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No Bologna

Premium cured sausage has the right stuff

Sam Gugino
Posted: September 7, 2000


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No Bologna

Premium cured sausage has the right stuff

By Sam Gugino


One should never watch laws or sausages being made, the old saying goes. But Mark Buzzio of Salumeria Biellese in Manhattan guarantees no "beaks or butts" in his cured sausages. No nitrates or nitrites either -- or fillers like nonfat dry milk -- or sugar, MSG, and, well, you don't want to know the rest.  

Mostly what you get in Buzzio's cured sausages or salami is well-marbled, delicious meat with just enough seasoning to bring out the true flavor of the meat, not mask it. (Salami, the plural of salame, is the Italian name for a family of uncooked sausages made edible by dry curing.)  

"Salami was born of a very simple thing. It was a way to save the pork through the summer," says François Vecchio of Columbus Salame Co., in Hayward, Calif. The pork was chopped, mixed with seasonings and perhaps wine (an early preservative along with salt and saltpeter) and allowed to ferment. Then it was stuffed into casings usually made from pig bladders or intestines. The salami aged for months in a cool, humid cellar with the cheese and wine.  

Fruity Sangiovese-based wines, such as Chiantis, are very good with most Italian salami, as are Barberas. I also found the smoked meat qualities of a Côtes du Rhône a good choice for many sausages. A youngish Spanish Tempranillo was also very accommodating. As for white wines, I particularly liked a Sardinian Vermentino and a Vernaccia from Tuscany.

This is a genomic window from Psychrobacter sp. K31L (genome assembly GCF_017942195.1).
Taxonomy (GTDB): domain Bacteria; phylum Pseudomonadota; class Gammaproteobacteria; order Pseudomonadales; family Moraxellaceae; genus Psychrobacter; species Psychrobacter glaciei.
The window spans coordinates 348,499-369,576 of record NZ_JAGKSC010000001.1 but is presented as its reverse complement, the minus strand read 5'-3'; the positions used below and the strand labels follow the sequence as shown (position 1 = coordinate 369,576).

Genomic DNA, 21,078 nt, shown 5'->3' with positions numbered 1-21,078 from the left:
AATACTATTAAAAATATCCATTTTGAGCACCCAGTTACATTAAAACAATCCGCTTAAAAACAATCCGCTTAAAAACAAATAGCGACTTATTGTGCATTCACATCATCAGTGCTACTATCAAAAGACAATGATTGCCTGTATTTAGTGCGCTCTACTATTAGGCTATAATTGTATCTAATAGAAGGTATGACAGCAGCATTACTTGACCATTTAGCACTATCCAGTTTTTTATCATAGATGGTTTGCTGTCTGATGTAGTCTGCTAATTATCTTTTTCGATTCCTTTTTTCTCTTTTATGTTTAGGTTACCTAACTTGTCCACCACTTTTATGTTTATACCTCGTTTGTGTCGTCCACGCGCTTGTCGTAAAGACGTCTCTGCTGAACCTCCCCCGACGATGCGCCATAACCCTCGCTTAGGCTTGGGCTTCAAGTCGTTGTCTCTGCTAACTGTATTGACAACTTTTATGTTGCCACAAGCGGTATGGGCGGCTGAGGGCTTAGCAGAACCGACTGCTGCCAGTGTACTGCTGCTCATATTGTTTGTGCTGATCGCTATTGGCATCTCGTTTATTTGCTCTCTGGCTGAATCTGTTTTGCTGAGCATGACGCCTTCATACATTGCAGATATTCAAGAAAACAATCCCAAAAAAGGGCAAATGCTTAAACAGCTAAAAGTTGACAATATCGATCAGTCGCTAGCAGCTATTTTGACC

If uncut, cured sausages will last almost forever at room temperature, though they will get drier and chewier. So keep them in the fridge unless you want them to taste like -- well, you don't want to know.

-- Sam Gugino, Wine Spectators Tastes columnist, is the author of Cooking to Beat the Clock.


For the complete article, please see the September 15, 2000 issue of Wine Spectator magazine, p.25.

HOW TO GET IT

Expect to pay from $10 to $20 per pound for quality cured sausages. Imported mortadella is a relative bargain at about $6 per pound.

A.G. Ferrari San Leandro, Calif., (877) 878-2783; www.agferrari.com (for Molinari)

D'Artagnan Newark, N.J., (800) 327-8246; www.dartagnan.com

DiBruno Bros. Philadelphia, (888) 322-4337; www.dibruno.com

La Espaola Meats, Inc. Harbor City, Calif., (310) 539-0455; www.laespanolameats.com

La Tienda Williamsburg, Va., (888) 472-1022; www.tienda.com (for Palacios)

Salumeria Biellese New York, (212) 736-7376

Zingerman's Ann Arbor, Mich., (888) 636-8162; www.zingermans.com (for Ticino)

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